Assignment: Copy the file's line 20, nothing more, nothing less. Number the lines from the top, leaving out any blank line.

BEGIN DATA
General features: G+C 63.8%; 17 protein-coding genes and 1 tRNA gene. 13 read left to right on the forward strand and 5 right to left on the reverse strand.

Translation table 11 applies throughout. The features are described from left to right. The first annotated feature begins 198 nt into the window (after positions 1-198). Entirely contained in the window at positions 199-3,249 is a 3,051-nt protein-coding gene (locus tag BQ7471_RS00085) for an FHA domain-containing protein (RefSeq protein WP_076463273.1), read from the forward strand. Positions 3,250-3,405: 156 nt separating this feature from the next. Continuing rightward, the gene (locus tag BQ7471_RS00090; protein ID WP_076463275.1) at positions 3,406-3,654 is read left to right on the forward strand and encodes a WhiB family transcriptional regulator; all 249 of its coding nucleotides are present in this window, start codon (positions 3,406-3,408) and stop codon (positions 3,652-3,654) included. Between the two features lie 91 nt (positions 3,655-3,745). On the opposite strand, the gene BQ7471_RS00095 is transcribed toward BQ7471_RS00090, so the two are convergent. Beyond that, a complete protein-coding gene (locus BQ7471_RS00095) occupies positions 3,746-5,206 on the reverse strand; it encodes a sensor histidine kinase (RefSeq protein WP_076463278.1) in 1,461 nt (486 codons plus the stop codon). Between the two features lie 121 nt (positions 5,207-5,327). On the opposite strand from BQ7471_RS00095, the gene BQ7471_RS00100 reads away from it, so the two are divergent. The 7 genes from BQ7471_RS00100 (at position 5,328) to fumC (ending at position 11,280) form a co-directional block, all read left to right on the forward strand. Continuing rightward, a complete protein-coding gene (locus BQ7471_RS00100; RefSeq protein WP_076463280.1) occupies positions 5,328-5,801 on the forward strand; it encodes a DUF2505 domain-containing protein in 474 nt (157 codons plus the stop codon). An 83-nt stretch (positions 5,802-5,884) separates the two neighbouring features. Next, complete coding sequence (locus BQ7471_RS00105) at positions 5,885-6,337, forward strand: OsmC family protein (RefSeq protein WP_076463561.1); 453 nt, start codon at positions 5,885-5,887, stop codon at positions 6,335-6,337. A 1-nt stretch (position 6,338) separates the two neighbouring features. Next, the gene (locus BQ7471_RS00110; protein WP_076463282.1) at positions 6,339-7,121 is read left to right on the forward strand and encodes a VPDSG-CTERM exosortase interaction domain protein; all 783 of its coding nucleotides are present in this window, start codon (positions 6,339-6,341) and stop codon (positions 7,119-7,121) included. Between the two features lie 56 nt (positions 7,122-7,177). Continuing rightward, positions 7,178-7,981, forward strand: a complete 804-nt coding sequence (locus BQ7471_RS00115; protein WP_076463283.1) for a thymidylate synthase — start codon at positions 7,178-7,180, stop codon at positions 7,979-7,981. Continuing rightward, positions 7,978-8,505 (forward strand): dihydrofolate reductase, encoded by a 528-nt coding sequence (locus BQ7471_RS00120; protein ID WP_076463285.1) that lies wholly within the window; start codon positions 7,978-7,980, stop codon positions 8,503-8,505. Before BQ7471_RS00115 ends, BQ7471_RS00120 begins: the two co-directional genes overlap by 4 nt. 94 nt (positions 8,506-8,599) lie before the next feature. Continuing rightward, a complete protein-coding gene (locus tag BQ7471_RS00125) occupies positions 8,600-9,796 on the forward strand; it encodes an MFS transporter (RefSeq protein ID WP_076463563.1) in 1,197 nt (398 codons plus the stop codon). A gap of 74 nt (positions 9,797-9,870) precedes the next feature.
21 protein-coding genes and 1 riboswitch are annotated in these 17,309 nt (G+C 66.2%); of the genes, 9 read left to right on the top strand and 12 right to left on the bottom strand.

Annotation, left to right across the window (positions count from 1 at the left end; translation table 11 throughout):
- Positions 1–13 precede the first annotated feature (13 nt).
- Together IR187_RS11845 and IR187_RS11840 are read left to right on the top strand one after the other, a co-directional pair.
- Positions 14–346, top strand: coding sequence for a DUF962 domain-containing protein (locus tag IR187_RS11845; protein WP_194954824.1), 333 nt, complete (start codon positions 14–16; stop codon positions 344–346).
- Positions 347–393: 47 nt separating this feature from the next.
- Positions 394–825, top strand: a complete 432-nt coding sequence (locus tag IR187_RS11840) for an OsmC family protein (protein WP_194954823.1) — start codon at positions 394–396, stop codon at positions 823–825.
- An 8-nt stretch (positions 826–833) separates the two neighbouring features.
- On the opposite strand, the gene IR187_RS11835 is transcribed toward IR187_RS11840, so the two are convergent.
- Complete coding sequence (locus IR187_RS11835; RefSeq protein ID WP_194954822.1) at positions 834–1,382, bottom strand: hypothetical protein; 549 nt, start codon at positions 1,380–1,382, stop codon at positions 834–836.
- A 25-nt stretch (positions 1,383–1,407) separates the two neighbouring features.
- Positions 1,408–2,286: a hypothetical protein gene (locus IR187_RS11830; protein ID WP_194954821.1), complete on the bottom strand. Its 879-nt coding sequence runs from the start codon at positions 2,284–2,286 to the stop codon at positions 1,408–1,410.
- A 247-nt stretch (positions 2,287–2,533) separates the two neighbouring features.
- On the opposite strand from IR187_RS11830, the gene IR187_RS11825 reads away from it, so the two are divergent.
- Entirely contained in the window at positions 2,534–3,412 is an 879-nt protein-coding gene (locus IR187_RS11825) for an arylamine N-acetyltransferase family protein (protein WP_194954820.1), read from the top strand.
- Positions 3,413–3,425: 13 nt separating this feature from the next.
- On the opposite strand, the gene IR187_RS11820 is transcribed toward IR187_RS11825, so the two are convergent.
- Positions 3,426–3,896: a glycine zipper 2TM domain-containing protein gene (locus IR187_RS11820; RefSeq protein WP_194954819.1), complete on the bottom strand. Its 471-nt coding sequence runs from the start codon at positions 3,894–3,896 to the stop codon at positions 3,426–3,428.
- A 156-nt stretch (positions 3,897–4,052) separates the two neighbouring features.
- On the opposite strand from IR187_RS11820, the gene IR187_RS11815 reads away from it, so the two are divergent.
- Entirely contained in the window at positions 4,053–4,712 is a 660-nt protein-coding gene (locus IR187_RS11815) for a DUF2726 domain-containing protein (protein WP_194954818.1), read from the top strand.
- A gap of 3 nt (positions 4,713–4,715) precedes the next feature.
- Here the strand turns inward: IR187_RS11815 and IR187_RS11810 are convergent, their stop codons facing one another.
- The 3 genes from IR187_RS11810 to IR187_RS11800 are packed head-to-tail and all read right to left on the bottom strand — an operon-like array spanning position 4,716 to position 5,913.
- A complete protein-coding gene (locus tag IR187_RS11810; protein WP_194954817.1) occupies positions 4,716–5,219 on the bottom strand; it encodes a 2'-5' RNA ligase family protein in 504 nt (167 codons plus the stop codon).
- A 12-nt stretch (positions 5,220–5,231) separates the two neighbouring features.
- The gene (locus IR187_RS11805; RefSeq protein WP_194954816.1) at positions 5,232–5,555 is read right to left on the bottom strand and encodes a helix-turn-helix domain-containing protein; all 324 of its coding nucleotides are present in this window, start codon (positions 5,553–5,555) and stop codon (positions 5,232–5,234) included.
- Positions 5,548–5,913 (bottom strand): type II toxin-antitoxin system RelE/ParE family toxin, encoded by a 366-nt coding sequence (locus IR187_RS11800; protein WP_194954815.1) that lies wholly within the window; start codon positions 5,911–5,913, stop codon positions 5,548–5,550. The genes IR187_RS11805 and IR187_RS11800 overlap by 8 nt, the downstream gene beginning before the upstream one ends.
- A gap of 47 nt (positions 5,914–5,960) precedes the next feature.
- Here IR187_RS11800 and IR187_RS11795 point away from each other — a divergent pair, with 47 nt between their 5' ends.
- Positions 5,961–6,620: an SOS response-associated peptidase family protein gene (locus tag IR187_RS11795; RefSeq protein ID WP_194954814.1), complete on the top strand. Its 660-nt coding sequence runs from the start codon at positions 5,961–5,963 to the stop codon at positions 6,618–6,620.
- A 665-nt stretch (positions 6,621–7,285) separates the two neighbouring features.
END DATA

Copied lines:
- Positions 3,426–3,896: a glycine zipper 2TM domain-containing protein gene (locus IR187_RS11820; RefSeq protein WP_194954819.1), complete on the bottom strand. Its 471-nt coding sequence runs from the start codon at positions 3,894–3,896 to the stop codon at positions 3,426–3,428.